Despite their growing friendship, Galinda and Elphaba change when their Goat instructor, Professor Dillamond, is brutally murdered. When their attempt to bring the matter of the Professor's research of the true differences between Humans and Animals to the Wizard is disregarded, Elphaba decides to drop out of sight and join an underground resistance against the Wizard's tyranny, while Glinda, rather randomly, marries an old, rich dude (why? Take a shot!).
But that whole Animal prejudice business, is it resolved or even a major part of the plot? Take a shot! After this scene, the rest of the book really gives up on any kind of coherent plot, and mainly follows Elphaba around until the inevitable clash with Dorothy. She spends time as a terrorist, falls in love with a (married) former classmate, tries to make amends with the spurned wife of said classmate after their affair goes horribly awry, unintentionally kills two people with her thoughts (how? Take a shot!), and decides to refer to herself as a Witch despite possessing no inborn magical talent (why?? Take another freakin' shot!).
The story is built around all these random encounters, interactions that go nowhere, magical powers or objects that magically appear right when they're most needed and go away when they're not, none of which are explained. Similarly, the characters don't really act like people - their decisions and actions and reactions seem very abrupt and convenient.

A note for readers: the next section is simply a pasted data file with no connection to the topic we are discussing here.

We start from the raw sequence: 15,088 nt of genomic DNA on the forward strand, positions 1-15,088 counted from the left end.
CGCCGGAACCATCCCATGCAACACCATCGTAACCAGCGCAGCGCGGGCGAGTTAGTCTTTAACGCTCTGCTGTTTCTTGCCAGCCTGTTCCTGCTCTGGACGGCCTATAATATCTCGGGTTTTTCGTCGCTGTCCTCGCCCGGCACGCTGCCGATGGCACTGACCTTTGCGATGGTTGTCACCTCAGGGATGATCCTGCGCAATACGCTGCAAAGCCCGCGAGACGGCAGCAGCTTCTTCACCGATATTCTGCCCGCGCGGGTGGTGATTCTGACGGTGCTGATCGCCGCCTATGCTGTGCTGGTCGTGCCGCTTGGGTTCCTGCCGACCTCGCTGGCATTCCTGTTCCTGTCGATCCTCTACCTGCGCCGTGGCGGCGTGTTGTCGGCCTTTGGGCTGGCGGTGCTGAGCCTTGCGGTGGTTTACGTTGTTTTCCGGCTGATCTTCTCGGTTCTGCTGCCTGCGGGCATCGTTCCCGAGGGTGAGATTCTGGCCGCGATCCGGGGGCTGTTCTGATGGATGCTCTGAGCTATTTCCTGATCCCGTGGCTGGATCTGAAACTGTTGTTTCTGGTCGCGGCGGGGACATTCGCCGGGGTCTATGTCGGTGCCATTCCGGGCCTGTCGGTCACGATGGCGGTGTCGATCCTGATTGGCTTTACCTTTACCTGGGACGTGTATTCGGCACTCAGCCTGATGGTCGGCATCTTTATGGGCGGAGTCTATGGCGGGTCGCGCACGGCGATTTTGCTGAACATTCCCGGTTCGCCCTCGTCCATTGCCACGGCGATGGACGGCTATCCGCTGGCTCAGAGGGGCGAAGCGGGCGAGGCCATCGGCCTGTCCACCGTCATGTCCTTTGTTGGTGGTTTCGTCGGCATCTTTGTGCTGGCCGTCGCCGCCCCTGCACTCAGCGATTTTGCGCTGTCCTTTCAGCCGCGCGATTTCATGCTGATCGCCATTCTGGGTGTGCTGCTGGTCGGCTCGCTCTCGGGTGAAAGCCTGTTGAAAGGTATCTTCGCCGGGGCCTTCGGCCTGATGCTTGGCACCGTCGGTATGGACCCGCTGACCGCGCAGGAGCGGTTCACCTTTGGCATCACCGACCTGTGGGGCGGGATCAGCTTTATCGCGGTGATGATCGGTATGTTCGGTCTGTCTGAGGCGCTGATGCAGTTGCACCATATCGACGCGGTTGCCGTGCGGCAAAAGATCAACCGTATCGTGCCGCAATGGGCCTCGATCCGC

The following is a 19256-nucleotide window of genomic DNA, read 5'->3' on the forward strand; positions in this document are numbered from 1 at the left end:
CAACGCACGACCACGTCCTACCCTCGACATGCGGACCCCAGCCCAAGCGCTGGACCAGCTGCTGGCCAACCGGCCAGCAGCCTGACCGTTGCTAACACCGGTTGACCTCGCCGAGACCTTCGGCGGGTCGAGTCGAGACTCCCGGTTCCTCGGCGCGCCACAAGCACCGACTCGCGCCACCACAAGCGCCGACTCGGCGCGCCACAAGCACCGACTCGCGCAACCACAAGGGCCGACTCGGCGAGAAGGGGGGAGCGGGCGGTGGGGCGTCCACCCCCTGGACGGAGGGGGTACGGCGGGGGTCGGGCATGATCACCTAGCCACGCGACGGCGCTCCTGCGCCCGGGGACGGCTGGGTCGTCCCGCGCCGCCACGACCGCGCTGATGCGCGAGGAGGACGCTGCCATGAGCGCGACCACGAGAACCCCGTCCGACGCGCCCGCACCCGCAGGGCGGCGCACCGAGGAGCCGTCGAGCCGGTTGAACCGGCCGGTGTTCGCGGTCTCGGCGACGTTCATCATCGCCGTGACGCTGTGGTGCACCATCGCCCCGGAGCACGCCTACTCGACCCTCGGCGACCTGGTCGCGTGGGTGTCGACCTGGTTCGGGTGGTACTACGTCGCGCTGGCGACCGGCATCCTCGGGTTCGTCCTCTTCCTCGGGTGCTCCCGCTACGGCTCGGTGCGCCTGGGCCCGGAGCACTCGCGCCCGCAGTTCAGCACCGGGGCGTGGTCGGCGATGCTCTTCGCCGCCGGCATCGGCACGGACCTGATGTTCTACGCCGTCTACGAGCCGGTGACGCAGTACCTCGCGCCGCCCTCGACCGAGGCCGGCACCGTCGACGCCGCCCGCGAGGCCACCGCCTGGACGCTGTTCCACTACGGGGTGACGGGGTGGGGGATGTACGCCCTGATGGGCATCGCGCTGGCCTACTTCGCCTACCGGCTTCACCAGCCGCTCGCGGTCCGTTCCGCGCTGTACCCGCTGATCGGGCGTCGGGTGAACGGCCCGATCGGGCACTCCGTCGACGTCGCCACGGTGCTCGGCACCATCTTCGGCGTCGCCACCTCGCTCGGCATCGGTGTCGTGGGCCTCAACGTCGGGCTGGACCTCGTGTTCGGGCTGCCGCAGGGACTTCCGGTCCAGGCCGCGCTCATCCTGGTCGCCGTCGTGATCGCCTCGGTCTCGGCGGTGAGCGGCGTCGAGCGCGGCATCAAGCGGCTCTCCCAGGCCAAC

Which makes the type of book I least like to read: the Idea-Driven Book. A book where the author has an Idea, one they want to explore and discuss, but instead of making a long-ass essay about it, they try to explain and display their Idea within the context of a narrative. Now, this isn't necessarily a bad thing, but in the more extreme cases of Idea-Driven Books, the strength of the Idea comes at the expense of the Characters - in Wicked's case, the characters and the magical plot devices and the worldbuilding are all ciphers meant to help explain the Idea, rather than narrative elements that are well-developed on their own.
In Wicked's case, the Idea is Morality - what it is? What affects it? How does religion affect it? How does the lack of religion affect morality? How does morality change or suffer when it has to be applied by one dominant person to a large group? And while it's certainly a worthy idea for discussion, I think the examination of morality in the characters is doomed to fail if one doesn't bother to examine or develop the characters themselves.
I sympathized with Elphaba occasionally, but more frequently I was put off by the stilted dialogue, her sudden shifts in mood or temperament, or the random and unexplained appearance of a magical object that directly influences her character development (like the flying broomstick, a truly puzzling plot device - who exactly gave it to her and why? Take a shot!).
So as it was, the book failed to grab me. It's dark, it's depressing, it's frequently nonsensical and inconsistent and pretentious. I like to read about characters that act like people, and not like puppets for rhetoric. Failing to grasp the brilliance of Wicked may make me a phillistine, but so be it.